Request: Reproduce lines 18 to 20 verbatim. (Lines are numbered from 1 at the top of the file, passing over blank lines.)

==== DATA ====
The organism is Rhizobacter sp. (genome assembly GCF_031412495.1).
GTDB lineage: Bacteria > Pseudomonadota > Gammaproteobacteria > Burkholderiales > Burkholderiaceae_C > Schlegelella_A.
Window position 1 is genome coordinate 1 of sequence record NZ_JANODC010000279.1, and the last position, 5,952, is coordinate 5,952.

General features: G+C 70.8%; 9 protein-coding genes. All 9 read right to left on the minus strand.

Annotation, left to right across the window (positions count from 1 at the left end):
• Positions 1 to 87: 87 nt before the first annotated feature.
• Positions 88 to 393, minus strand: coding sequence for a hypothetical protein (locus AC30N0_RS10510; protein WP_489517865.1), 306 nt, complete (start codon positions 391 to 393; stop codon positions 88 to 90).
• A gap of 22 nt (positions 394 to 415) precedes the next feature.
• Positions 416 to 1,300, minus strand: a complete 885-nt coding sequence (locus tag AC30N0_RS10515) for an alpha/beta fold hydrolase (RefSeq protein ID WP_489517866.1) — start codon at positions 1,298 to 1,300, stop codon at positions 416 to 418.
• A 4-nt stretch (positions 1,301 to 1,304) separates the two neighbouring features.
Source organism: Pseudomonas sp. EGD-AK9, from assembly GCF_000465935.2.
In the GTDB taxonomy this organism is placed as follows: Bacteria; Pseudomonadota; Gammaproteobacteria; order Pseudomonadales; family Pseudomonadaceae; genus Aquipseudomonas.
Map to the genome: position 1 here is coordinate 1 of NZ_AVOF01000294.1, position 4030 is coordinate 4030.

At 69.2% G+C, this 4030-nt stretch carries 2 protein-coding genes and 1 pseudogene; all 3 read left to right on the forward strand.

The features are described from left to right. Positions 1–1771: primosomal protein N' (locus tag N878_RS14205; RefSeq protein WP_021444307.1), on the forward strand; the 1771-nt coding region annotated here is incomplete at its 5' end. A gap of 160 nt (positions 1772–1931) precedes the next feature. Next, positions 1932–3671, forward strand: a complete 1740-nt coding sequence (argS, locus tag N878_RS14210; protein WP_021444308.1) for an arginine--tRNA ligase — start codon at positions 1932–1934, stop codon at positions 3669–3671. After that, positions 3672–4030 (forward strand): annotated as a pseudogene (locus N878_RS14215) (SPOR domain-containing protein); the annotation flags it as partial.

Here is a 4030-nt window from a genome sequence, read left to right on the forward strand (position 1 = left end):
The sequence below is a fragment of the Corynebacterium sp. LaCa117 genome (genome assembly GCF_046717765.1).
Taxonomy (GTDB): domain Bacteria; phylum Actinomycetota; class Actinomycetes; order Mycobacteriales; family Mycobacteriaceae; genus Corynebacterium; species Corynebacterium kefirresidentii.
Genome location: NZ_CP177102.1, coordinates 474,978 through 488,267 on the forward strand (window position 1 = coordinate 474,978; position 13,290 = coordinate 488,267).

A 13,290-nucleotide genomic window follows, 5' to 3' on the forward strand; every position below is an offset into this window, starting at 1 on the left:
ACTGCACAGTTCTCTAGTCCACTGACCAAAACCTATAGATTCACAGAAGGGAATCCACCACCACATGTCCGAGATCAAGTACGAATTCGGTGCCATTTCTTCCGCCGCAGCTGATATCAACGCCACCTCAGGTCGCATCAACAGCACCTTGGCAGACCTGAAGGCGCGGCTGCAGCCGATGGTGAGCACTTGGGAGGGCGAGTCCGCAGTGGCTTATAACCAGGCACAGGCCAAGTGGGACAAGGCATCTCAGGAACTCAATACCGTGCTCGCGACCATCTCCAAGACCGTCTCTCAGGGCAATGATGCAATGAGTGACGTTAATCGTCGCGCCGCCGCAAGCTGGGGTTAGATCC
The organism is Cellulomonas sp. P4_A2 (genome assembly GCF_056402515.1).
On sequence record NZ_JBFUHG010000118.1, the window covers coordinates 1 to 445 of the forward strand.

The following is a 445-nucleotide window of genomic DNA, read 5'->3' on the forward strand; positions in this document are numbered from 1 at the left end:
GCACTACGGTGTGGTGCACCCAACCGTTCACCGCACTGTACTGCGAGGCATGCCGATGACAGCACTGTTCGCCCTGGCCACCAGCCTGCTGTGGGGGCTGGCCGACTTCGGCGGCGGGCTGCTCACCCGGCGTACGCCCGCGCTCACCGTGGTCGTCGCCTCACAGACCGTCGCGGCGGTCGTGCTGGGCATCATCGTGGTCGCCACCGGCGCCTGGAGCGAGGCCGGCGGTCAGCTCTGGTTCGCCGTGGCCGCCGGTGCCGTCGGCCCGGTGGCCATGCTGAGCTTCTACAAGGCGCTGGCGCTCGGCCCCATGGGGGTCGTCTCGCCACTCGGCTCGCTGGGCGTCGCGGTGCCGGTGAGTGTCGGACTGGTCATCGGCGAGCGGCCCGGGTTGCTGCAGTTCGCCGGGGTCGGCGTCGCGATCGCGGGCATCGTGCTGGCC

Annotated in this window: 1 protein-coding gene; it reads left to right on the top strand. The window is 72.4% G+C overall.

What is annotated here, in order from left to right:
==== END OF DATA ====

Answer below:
Taxonomy (GTDB): domain Bacteria; phylum Actinomycetota; class Actinomycetes; order Mycobacteriales; family Mycobacteriaceae; genus Corynebacterium; species Corynebacterium kefirresidentii.
Genome location: NZ_CP177102.1, coordinates 474,978 through 488,267 on the forward strand (window position 1 = coordinate 474,978; position 13,290 = coordinate 488,267).

A 13,290-nucleotide genomic window follows, 5' to 3' on the forward strand; every position below is an offset into this window, starting at 1 on the left: